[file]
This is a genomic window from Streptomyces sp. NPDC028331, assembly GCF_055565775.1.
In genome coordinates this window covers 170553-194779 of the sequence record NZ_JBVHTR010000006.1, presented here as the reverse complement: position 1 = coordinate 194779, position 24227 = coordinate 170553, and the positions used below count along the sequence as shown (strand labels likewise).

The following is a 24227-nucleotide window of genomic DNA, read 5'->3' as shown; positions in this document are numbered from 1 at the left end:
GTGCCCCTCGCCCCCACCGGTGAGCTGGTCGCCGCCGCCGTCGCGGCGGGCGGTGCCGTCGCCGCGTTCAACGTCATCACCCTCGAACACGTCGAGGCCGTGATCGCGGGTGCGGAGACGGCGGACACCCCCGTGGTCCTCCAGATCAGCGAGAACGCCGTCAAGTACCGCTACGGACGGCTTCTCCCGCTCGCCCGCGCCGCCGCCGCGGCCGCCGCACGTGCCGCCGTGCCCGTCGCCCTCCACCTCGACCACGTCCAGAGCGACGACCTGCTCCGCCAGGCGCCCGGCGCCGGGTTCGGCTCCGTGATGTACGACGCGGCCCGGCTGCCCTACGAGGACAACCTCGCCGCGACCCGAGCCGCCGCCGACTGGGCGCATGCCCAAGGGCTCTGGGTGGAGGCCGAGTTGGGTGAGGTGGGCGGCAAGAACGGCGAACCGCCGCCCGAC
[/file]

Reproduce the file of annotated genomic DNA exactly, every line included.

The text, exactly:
This is a genomic window from Streptomyces sp. NPDC028331, assembly GCF_055565775.1.
In genome coordinates this window covers 170553-194779 of the sequence record NZ_JBVHTR010000006.1, presented here as the reverse complement: position 1 = coordinate 194779, position 24227 = coordinate 170553, and the positions used below count along the sequence as shown (strand labels likewise).

The following is a 24227-nucleotide window of genomic DNA, read 5'->3' as shown; positions in this document are numbered from 1 at the left end:
GTGCCCCTCGCCCCCACCGGTGAGCTGGTCGCCGCCGCCGTCGCGGCGGGCGGTGCCGTCGCCGCGTTCAACGTCATCACCCTCGAACACGTCGAGGCCGTGATCGCGGGTGCGGAGACGGCGGACACCCCCGTGGTCCTCCAGATCAGCGAGAACGCCGTCAAGTACCGCTACGGACGGCTTCTCCCGCTCGCCCGCGCCGCCGCCGCGGCCGCCGCACGTGCCGCCGTGCCCGTCGCCCTCCACCTCGACCACGTCCAGAGCGACGACCTGCTCCGCCAGGCGCCCGGCGCCGGGTTCGGCTCCGTGATGTACGACGCGGCCCGGCTGCCCTACGAGGACAACCTCGCCGCGACCCGAGCCGCCGCCGACTGGGCGCATGCCCAAGGGCTCTGGGTGGAGGCCGAGTTGGGTGAGGTGGGCGGCAAGAACGGCGAACCGCCGCCCGAC